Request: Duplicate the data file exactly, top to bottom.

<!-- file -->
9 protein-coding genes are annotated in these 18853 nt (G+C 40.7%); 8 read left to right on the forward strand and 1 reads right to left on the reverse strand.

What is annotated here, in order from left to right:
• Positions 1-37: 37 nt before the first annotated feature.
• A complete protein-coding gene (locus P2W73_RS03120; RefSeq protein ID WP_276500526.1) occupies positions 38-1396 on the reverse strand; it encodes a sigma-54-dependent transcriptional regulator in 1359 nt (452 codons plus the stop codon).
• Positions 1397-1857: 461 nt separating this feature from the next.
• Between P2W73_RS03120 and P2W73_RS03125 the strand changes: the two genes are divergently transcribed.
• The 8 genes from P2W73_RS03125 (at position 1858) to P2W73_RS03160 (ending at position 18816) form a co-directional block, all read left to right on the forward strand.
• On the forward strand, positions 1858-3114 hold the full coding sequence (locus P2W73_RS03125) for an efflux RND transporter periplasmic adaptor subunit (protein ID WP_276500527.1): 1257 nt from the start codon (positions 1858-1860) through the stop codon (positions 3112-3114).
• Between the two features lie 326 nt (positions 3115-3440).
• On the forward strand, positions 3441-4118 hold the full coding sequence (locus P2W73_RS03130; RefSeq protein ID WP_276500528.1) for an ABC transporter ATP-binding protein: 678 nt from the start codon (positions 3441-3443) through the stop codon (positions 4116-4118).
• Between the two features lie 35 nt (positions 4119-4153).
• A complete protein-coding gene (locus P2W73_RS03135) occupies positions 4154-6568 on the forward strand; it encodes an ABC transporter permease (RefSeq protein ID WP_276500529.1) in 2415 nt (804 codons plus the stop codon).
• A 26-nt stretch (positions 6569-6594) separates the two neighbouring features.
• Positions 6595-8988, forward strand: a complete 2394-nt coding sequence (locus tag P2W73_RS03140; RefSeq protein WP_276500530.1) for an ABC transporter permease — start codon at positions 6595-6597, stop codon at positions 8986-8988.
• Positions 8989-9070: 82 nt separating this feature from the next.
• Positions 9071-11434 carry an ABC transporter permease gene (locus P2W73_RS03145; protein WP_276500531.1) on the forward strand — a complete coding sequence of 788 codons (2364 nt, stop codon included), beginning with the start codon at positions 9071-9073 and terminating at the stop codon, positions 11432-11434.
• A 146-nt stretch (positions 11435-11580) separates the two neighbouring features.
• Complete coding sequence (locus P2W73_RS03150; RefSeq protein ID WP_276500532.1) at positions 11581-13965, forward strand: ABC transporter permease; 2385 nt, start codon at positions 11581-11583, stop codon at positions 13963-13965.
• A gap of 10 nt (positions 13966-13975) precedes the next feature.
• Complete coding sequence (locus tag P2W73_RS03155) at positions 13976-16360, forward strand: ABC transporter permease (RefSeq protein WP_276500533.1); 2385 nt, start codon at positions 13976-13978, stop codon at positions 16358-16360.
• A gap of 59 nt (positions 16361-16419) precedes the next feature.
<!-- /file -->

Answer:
9 protein-coding genes are annotated in these 18853 nt (G+C 40.7%); 8 read left to right on the forward strand and 1 reads right to left on the reverse strand.

What is annotated here, in order from left to right:
• Positions 1-37: 37 nt before the first annotated feature.
• A complete protein-coding gene (locus P2W73_RS03120; RefSeq protein ID WP_276500526.1) occupies positions 38-1396 on the reverse strand; it encodes a sigma-54-dependent transcriptional regulator in 1359 nt (452 codons plus the stop codon).
• Positions 1397-1857: 461 nt separating this feature from the next.
• Between P2W73_RS03120 and P2W73_RS03125 the strand changes: the two genes are divergently transcribed.
• The 8 genes from P2W73_RS03125 (at position 1858) to P2W73_RS03160 (ending at position 18816) form a co-directional block, all read left to right on the forward strand.
• On the forward strand, positions 1858-3114 hold the full coding sequence (locus P2W73_RS03125) for an efflux RND transporter periplasmic adaptor subunit (protein ID WP_276500527.1): 1257 nt from the start codon (positions 1858-1860) through the stop codon (positions 3112-3114).
• Between the two features lie 326 nt (positions 3115-3440).
• On the forward strand, positions 3441-4118 hold the full coding sequence (locus P2W73_RS03130; RefSeq protein ID WP_276500528.1) for an ABC transporter ATP-binding protein: 678 nt from the start codon (positions 3441-3443) through the stop codon (positions 4116-4118).
• Between the two features lie 35 nt (positions 4119-4153).
• A complete protein-coding gene (locus P2W73_RS03135) occupies positions 4154-6568 on the forward strand; it encodes an ABC transporter permease (RefSeq protein ID WP_276500529.1) in 2415 nt (804 codons plus the stop codon).
• A 26-nt stretch (positions 6569-6594) separates the two neighbouring features.
• Positions 6595-8988, forward strand: a complete 2394-nt coding sequence (locus tag P2W73_RS03140; RefSeq protein WP_276500530.1) for an ABC transporter permease — start codon at positions 6595-6597, stop codon at positions 8986-8988.
• Positions 8989-9070: 82 nt separating this feature from the next.
• Positions 9071-11434 carry an ABC transporter permease gene (locus P2W73_RS03145; protein WP_276500531.1) on the forward strand — a complete coding sequence of 788 codons (2364 nt, stop codon included), beginning with the start codon at positions 9071-9073 and terminating at the stop codon, positions 11432-11434.
• A 146-nt stretch (positions 11435-11580) separates the two neighbouring features.
• Complete coding sequence (locus P2W73_RS03150; RefSeq protein ID WP_276500532.1) at positions 11581-13965, forward strand: ABC transporter permease; 2385 nt, start codon at positions 11581-11583, stop codon at positions 13963-13965.
• A gap of 10 nt (positions 13966-13975) precedes the next feature.
• Complete coding sequence (locus tag P2W73_RS03155) at positions 13976-16360, forward strand: ABC transporter permease (RefSeq protein WP_276500533.1); 2385 nt, start codon at positions 13976-13978, stop codon at positions 16358-16360.
• A gap of 59 nt (positions 16361-16419) precedes the next feature.